Writing on Demand

The first freelance company I started with was Demand Media Studios (DMS).  They require a college education in English or Journalism for general writers, or a specific degree to write for sites requiring legal, medical, or parenting expertise.  I applied as a general writer, and was accepted pretty quickly

Once you’re accepted, you’re given access to a massive amount of style guides, example articles, and a forum full of people willing to help.  You also have access to a library of titles, the size of which will vary depending on what kind of area you’re writing for.  My area seems to have, on average, between 8,000 and 9,000 titles available.  You’re immediately able to claim up to three titles.  Once you write three that have been approved by the editorial team, you’re able to claim up to ten titles at a time, and can claim more as soon as your articles are submitted instead of waiting for editorial approval.

I liked the clear guidelines.  I’m a rules girl, and if you give me nice clear, concise rules I’ll follow them for ya.  I did have a little difficulty getting used to using the active voice always, as I’m a big passive voice fan.  I think it’s the people-pleaser in me – I hate to sound like I’m giving orders!  Still, with the help they offer it wasn’t hard to adjust.  The pay is plenty reasonable – most articles pay around $15, though some are as little as $7.50 and some as much as $35, and at this point they take me between 45 minutes and an hour to write, including research.  At the start it took me upwards of two hours as I got used to the style and voice requirements and the “forbidden words”.  It’s hard for me not to say “easy” or “fun”, but I’m getting there!

The most difficult thing in the start was realizing how little I was getting paid per hour for the work I was doing.  Piece work can be difficult when you’re learning, but it just takes a little determination and knowledge that you’ll cut down on your time as you learn what sites make great sources for what kinds of articles, and how to construct the article parts in the way you’re required to.  I also was disappointed in the types of titles available.  Automotive articles are a huge portion of their work base, and while I suppose I am capable of researching and writing about anything, I really found little inspiration with most offerings.  You only get one chance at a rewrite if a copy editor doesn’t like your article, and while they will send you notes on what they want changed, if you have questions about it, there is no way to contact them.  I have had a few articles, particularly at the beginning, returned for rewrites, but usually it was a case of me slipping into passive voice, using words that weren’t allowed, or something of my own oversight, such as picture captions that were longer than is allowed (12 words).  It’s not common now for me to have a rewrite, and I’ve never had a rejection after a rewrite, so this hasn’t been much of a problem for me. The problem I have had, interestingly enough, is copy editors adding typos to my articles.  This has happened to me twice, and it was on articles that went straight to publication after editing, so I didn’t have a chance to change it.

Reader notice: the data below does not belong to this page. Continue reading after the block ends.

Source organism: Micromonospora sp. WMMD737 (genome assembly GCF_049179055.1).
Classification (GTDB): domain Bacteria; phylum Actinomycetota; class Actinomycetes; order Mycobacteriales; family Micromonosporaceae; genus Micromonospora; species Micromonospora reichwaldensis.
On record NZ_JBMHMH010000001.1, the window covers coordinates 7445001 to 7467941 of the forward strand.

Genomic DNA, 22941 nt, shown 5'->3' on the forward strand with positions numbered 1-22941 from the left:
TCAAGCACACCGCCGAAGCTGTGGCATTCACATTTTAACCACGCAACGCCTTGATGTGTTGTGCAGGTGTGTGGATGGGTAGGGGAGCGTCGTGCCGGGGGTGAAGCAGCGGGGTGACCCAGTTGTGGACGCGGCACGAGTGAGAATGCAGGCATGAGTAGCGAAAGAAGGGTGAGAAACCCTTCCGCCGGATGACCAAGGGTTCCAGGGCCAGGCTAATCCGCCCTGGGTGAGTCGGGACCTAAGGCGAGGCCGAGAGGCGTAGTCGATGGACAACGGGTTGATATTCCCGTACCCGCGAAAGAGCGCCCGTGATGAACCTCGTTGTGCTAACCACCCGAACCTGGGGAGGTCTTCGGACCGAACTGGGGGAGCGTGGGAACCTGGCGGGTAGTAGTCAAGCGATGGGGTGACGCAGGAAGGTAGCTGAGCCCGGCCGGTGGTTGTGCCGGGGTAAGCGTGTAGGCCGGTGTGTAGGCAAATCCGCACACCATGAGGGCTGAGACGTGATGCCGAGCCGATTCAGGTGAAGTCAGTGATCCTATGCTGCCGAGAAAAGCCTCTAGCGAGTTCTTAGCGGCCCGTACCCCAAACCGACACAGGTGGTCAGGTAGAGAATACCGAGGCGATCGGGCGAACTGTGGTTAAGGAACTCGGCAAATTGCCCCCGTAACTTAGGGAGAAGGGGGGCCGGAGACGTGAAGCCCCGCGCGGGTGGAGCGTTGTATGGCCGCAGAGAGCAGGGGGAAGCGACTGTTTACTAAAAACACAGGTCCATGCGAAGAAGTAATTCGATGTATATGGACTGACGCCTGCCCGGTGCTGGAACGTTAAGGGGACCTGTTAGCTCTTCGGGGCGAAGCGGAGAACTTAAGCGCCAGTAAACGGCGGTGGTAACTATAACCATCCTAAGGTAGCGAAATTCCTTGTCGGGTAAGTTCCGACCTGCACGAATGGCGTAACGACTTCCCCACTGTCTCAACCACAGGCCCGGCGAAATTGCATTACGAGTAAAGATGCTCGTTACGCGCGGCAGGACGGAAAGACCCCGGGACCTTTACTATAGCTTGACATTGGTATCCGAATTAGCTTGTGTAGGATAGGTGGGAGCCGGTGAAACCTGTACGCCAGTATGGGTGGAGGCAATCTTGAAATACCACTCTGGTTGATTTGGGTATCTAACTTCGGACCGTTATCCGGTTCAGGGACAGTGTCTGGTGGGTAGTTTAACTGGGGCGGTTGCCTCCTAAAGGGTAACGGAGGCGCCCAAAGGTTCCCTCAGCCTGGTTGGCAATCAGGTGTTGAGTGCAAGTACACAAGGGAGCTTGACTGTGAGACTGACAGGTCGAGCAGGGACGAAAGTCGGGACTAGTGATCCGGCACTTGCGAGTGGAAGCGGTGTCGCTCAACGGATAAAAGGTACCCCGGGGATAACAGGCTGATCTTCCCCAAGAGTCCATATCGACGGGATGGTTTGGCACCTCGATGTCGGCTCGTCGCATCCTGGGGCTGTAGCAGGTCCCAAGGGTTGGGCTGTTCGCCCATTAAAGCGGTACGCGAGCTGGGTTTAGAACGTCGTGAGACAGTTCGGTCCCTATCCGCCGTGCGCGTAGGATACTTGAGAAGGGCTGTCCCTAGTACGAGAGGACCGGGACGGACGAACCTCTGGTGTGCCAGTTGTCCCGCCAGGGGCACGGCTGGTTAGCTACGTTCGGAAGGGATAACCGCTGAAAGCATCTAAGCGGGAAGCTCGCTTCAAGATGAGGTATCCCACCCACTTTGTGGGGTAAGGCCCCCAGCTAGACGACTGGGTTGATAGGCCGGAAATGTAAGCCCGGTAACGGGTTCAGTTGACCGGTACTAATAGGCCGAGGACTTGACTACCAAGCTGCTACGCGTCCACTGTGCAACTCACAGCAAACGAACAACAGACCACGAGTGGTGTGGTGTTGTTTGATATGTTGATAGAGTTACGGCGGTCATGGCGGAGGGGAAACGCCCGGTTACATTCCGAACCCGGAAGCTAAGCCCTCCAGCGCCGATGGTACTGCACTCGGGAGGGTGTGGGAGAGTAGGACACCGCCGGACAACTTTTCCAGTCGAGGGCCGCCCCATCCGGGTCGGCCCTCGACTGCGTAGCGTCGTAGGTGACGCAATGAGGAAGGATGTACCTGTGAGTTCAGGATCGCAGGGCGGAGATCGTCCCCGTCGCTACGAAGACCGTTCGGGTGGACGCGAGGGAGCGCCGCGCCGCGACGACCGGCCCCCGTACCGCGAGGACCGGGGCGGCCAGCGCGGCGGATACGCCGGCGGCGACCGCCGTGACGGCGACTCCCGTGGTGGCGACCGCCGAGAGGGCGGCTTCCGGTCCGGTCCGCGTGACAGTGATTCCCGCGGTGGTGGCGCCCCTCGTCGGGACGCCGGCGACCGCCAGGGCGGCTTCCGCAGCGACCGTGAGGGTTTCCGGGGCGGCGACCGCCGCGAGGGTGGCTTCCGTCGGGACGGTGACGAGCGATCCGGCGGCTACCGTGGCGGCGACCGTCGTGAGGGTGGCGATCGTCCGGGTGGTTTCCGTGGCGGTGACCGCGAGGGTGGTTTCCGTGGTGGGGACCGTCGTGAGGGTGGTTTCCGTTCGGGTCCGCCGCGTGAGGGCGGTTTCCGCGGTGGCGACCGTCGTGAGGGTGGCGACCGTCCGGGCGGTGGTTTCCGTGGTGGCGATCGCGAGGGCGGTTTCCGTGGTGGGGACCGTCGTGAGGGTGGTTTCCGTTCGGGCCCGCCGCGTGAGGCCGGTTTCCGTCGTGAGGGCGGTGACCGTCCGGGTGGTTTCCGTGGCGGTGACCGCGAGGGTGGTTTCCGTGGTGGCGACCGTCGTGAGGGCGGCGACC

For the positives, DMS makes it easy for you with a very intuitive submission document that checks to be sure you’ve included everything you need, such as captions for pictures and key words for the article.  It also has an automatic plagiarism checker which, from reading the forums, some people have real issues with, but I’ve not had an article flagged by it, so it doesn’t bother me in the least.  From what I’m told, it’s significantly more sensitive than the plagiarism checkers available for free on the Internet, even when those are set to the highest degree of sensitivity, so if you are just reworking phrases from someone else, you’re likely to get caught pretty quickly.  There are no minimums, and no maximums, so you can write one article a month or ten a day, as apparently some people do.  You can take time off without notifying anyone, without losing your job, unlike some agencies that require weeks of notice in advance or have a maximum number of weeks off you can take. There is a large library of licensed photos you can choose from, and while all articles need at least one, you can add more to jazz things up. You get a byline, so if you want to refer potential clients to your work, it’s clear that it’s your own.

Overall, while I really love DMS, I thought I needed a backup in case there was a week where I just couldn’t find any titles to write.  It was a smart move, as I have had three to four day lags where I couldn’t find a single title out of thousands that I wanted to write.

What did you think?